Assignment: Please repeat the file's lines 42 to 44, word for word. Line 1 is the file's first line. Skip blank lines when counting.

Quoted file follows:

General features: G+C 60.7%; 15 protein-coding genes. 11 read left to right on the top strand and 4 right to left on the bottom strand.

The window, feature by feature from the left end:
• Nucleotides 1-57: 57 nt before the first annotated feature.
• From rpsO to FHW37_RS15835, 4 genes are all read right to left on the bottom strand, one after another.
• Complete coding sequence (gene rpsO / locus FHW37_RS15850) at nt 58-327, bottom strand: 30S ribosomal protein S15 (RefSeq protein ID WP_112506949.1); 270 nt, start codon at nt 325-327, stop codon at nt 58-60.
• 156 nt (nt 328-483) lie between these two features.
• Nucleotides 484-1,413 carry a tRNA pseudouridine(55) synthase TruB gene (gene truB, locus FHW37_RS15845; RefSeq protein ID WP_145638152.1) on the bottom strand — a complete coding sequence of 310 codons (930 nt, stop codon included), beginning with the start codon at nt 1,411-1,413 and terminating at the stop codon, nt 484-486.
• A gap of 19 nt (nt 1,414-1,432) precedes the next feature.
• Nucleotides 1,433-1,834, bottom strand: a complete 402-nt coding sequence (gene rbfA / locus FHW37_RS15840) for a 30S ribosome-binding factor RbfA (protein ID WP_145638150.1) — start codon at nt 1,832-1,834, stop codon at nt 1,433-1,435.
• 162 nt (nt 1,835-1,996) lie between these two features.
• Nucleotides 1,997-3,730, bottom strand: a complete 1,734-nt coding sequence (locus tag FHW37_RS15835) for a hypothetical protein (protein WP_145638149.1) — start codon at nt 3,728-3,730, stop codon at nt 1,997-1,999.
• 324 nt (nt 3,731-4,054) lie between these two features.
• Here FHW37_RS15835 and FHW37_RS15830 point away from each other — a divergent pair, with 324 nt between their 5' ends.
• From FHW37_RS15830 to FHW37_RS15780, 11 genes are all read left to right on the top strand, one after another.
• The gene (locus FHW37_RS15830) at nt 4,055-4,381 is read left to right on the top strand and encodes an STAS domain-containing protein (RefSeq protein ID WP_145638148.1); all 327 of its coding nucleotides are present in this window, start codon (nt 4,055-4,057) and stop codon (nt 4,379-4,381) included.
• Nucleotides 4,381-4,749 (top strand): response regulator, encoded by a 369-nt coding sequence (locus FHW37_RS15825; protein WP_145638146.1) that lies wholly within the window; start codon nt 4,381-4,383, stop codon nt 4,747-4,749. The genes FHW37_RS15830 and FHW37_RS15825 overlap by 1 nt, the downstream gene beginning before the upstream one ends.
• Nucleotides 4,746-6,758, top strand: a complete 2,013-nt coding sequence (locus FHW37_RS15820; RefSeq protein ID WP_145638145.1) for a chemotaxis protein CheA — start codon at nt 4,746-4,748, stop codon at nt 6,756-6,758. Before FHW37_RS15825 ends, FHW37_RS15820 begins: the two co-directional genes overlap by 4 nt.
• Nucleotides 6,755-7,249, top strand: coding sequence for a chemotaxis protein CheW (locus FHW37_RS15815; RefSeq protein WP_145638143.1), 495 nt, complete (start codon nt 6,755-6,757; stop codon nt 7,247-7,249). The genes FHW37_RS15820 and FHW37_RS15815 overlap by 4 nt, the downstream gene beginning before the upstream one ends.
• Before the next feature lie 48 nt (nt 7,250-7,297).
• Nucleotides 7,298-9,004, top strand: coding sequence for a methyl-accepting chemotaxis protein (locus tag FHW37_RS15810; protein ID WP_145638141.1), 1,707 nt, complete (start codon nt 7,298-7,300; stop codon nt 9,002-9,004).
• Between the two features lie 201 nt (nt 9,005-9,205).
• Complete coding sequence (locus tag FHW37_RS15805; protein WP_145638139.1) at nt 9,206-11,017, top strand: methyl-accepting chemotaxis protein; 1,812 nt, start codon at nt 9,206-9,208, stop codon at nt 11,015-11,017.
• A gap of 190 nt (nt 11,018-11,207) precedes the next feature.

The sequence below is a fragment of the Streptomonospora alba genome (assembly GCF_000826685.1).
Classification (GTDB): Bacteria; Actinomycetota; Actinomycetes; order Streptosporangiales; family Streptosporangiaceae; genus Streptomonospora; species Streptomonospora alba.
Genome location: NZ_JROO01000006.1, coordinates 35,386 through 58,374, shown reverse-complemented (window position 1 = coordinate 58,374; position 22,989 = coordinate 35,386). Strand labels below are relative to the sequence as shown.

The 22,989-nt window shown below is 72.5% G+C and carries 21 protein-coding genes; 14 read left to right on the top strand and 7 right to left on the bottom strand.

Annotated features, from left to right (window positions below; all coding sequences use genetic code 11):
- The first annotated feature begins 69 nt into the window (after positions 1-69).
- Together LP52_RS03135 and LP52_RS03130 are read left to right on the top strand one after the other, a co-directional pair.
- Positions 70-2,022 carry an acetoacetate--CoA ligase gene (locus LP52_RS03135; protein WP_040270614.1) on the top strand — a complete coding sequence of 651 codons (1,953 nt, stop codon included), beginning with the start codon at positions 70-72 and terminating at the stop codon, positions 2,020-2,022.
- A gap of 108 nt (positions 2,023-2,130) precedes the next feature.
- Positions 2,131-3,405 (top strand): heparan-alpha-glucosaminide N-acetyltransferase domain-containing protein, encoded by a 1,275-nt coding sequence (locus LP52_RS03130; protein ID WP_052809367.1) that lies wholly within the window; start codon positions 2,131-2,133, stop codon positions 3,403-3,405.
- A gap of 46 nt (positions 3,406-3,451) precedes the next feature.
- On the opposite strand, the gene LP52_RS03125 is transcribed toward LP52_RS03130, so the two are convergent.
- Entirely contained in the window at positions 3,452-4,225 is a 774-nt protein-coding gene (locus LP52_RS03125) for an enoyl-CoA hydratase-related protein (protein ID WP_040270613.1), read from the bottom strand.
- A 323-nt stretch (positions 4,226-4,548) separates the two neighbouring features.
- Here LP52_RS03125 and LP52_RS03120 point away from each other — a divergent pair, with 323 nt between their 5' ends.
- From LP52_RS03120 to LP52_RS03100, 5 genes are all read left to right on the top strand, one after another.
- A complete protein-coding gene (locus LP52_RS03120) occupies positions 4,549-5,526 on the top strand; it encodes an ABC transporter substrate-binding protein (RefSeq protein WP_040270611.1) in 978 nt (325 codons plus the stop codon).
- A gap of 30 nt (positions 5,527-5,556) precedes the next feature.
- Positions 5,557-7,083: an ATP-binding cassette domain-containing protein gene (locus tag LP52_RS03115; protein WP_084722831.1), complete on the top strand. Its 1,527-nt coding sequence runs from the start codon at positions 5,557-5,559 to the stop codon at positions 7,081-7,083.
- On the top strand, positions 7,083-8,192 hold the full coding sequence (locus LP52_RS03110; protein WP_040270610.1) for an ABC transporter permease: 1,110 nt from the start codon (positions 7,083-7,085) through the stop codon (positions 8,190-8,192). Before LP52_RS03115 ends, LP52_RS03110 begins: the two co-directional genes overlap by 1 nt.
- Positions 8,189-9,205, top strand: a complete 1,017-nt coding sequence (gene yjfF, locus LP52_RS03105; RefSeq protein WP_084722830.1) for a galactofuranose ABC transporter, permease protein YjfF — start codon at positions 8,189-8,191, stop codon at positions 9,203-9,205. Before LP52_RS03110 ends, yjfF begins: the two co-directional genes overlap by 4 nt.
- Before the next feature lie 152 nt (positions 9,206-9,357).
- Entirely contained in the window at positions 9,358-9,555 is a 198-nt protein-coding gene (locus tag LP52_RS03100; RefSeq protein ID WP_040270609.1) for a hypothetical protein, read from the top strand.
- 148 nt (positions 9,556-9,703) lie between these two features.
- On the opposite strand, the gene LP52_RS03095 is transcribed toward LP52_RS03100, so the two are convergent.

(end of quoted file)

- Positions 5,557-7,083: an ATP-binding cassette domain-containing protein gene (locus tag LP52_RS03115; protein WP_084722831.1), complete on the top strand. Its 1,527-nt coding sequence runs from the start codon at positions 5,557-5,559 to the stop codon at positions 7,081-7,083.
- On the top strand, positions 7,083-8,192 hold the full coding sequence (locus LP52_RS03110; protein WP_040270610.1) for an ABC transporter permease: 1,110 nt from the start codon (positions 7,083-7,085) through the stop codon (positions 8,190-8,192). Before LP52_RS03115 ends, LP52_RS03110 begins: the two co-directional genes overlap by 1 nt.
- Positions 8,189-9,205, top strand: a complete 1,017-nt coding sequence (gene yjfF, locus LP52_RS03105; RefSeq protein WP_084722830.1) for a galactofuranose ABC transporter, permease protein YjfF — start codon at positions 8,189-8,191, stop codon at positions 9,203-9,205. Before LP52_RS03110 ends, yjfF begins: the two co-directional genes overlap by 4 nt.